Aviation Investigation Report A01C0217

The Transportation Safety Board of Canada (TSB) investigated this occurrence for the purpose of advancing transportation safety. It is not the function of the Board to assign fault or determine civil or criminal liability.

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Engine Power Loss
Bearskin Lake Air Service Ltd.
Pilatus PC-12/45 C-FIJV
Red Lake, Ontario
02 September 2001


Flight BLS363, a Pilatus PC-12/45, single-engine, turbine-powered aircraft was ready for take-off on Runway 26 at the Red Lake, Ontario, Airport. Two pilots and three passengers were on board. When the condition lever was selected from ground idle to flight idle, the engine (Pratt & Whitney PT6A-67B) flamed out. An attempt to restart the engine was unsuccessful, and the aircraft was towed off the runway.

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Other Factual Information

Visual meteorological conditions existed at the time of the occurrence, with calm winds and a temperature of 33ºC.

Both pilots held valid commercial pilot licences and were properly trained and endorsed for the intended flight.

The aircraft was fueled from a filtered fuel station at the Sioux Lookout, Ontario, Airport on the night before the occurrence. Maintenance staff did a run-up on the aircraft at that time and found no anomalies. Fuel sumps were also checked, and no contamination was found. The next day, engine start was completed in accordance with the operator's standard operating procedures, using the aircraft battery but a run-up was not conducted by the crew. Immediately after ground idle (65% Ng1) was achieved, the air conditioning, avionics and vent blowers were turned on. While taxiing for position on Runway 26, no anomalies were noted by the flight crew.

Once the aircraft was positioned for take-off, and about 90 to 120 seconds after ground idle was achieved, the condition lever was advanced to flight idle (75% Ng). During the transition to flight idle, the battery ammeter indicated a draw of +300 A. Almost simultaneously the engine flamed out (lost all power). A restart was attempted but soon terminated because the battery voltage was down to 19 V, and only 8.5% Ng was achieved. The aircraft manufacturer indicated that after a typical battery start, the normal load required to recharge the battery will initially be about 190 A, and will gradually reduce as the battery charges. The aircraft flight manual and the company standard operating procedures specify that the battery charging current prior to take-off shall not be more than 15 A, otherwise the take-off must be delayed. Following a battery start, 5 to 8 minutes may be required before the battery charge is sufficient for take-off. In addition to the battery charging, the following electrical equipment was operating at the time of the 300-A draw: air conditioning, navigation lights, and beacon and vent blowers. This equipment collectively draws 110 A and, when combined with the battery charging load, produces an aggregate generator load of +300 A.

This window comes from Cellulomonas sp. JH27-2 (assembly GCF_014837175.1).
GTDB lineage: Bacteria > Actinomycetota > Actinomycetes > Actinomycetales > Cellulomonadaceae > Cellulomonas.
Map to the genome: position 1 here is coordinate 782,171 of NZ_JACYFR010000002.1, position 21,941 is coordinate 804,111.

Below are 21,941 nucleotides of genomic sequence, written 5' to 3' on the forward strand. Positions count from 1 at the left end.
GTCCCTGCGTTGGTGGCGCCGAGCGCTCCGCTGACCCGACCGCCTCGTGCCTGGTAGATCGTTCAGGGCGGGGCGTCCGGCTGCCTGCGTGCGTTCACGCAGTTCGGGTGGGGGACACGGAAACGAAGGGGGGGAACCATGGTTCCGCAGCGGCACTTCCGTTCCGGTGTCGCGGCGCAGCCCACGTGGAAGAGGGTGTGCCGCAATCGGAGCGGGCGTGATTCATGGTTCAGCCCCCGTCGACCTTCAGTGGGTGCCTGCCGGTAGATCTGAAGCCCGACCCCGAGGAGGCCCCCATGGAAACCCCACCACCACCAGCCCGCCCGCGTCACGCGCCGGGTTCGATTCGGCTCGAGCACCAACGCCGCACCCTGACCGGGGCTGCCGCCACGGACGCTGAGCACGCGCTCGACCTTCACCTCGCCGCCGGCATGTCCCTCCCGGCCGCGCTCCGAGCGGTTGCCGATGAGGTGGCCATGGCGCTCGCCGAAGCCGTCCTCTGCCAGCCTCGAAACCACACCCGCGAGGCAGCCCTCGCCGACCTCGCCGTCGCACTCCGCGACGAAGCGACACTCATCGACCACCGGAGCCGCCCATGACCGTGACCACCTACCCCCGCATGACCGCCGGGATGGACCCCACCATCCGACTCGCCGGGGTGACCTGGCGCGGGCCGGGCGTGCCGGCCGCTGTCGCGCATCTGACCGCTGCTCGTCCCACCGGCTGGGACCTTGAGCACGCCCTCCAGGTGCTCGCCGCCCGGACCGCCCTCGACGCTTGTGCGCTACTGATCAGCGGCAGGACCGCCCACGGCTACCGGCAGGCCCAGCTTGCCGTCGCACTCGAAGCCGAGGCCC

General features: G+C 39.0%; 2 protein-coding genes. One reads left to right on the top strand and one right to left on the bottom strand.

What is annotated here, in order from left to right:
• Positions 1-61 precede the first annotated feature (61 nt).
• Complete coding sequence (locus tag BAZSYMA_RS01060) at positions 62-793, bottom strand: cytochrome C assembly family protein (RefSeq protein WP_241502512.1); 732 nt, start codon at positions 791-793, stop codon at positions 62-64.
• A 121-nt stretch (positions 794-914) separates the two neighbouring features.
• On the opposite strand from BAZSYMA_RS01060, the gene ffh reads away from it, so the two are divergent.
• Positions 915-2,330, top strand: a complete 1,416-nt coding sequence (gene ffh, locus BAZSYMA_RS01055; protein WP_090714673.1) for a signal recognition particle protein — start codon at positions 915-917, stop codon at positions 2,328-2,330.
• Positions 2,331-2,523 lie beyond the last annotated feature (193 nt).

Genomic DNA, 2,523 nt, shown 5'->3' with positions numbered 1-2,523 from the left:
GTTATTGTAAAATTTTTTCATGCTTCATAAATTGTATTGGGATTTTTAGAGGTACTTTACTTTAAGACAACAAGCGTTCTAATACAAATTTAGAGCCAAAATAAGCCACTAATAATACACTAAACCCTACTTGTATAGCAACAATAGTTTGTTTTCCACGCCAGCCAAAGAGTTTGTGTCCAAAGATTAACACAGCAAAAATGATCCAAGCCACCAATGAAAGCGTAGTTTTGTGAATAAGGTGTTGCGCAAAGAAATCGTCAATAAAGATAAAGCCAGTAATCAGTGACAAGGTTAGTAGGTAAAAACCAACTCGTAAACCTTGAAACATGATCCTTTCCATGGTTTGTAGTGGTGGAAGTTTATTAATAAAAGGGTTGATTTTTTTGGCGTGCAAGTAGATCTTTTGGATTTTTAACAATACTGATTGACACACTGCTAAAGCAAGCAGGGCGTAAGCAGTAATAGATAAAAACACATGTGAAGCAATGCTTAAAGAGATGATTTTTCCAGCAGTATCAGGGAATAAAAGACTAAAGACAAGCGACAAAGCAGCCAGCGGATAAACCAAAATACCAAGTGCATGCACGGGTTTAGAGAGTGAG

After the aircraft was towed off the runway, company maintenance staff arrived to determine why the engine lost power. After a visual inspection revealed no obvious discrepancies with the aircraft, ground maintenance personnel ran the engine using a ground power unit. Efforts to duplicate the engine power loss and the high amperage draw were unsuccessful.

After the engine was shut down, the fuel filters and fuel sumps were inspected, but no contamination was found. Inspection of the engine revealed particles resembling carbon in the oil filter. Particles from the oil filter were sent to the TSB Engineering Laboratory in Ottawa. Initial inspection of the sample found it to have been cleaned with solvent, which removed all traces of oil. Analysis of the particles found them to be a varied collection of wood, synthetic and mineralogical fibres. A number of black particles were also found, which were determined to be either carbon or paint. The electrical system was inspected, but no anomalies were found. The No 1 generator, the fuel control unit, and the engine-driven fuel pump were then replaced.

It was learned that an oil sample, previously taken from the engine and analysed, indicated a magnesium count of 39.9 parts per million (ppm). The PT6A maintenance manual does not prescribe magnesium limits in the oil. An internal, non-published guideline of 35 ppm of magnesium was established by Pratt & Whitney (P&W) PT6 Customer Solution. When this guideline is reached, Pratt & Whitney will advise the operator that regular borescope inspections are required to assess wear of the splines. A borescope inspection of the second-stage in the reduction gear box (RGB) was conducted by the operator's maintenance staff; wear was found on the mating splines. Borescope inspections are required when oil samples indicate elevated levels of magnesium. The aircraft was then ferried back to Thunder Bay for engine removal.

The engine was sent to P&W Canada for teardown. P&W staff also conducted a borescope inspection before the RGB was disassembled. The inspection revealed fretting of the second-stage mating splines of the RGB. Disassembly of the RGB confirmed substantial fretting to the RGB's second-stage mating splines and the ring gear.

Required inspection criteria, such as the borescope inspections and oil analysis, are used to monitor the condition of a RGB case. Failure to complete these inspections could eventually result in a failure of the RGB. Compliance with P&W Service Bulletin No 14267 R1 ("Reduction Gearbox Second Stage Ring Gear and Propeller Reduction Gearbox Front Housing - Replacement of") is recommended when wear limits are reached or when disassembly of a RGB case is necessary. About 200 PT6A-67B engines are currently in operation, for which approximately 20 have had P&W Service Bulletin No 14267 R1 completed because of excessive wear of their RGB case. P&W has indicated that, to date, no catastrophic failures have occurred in the second-stage reduction gear.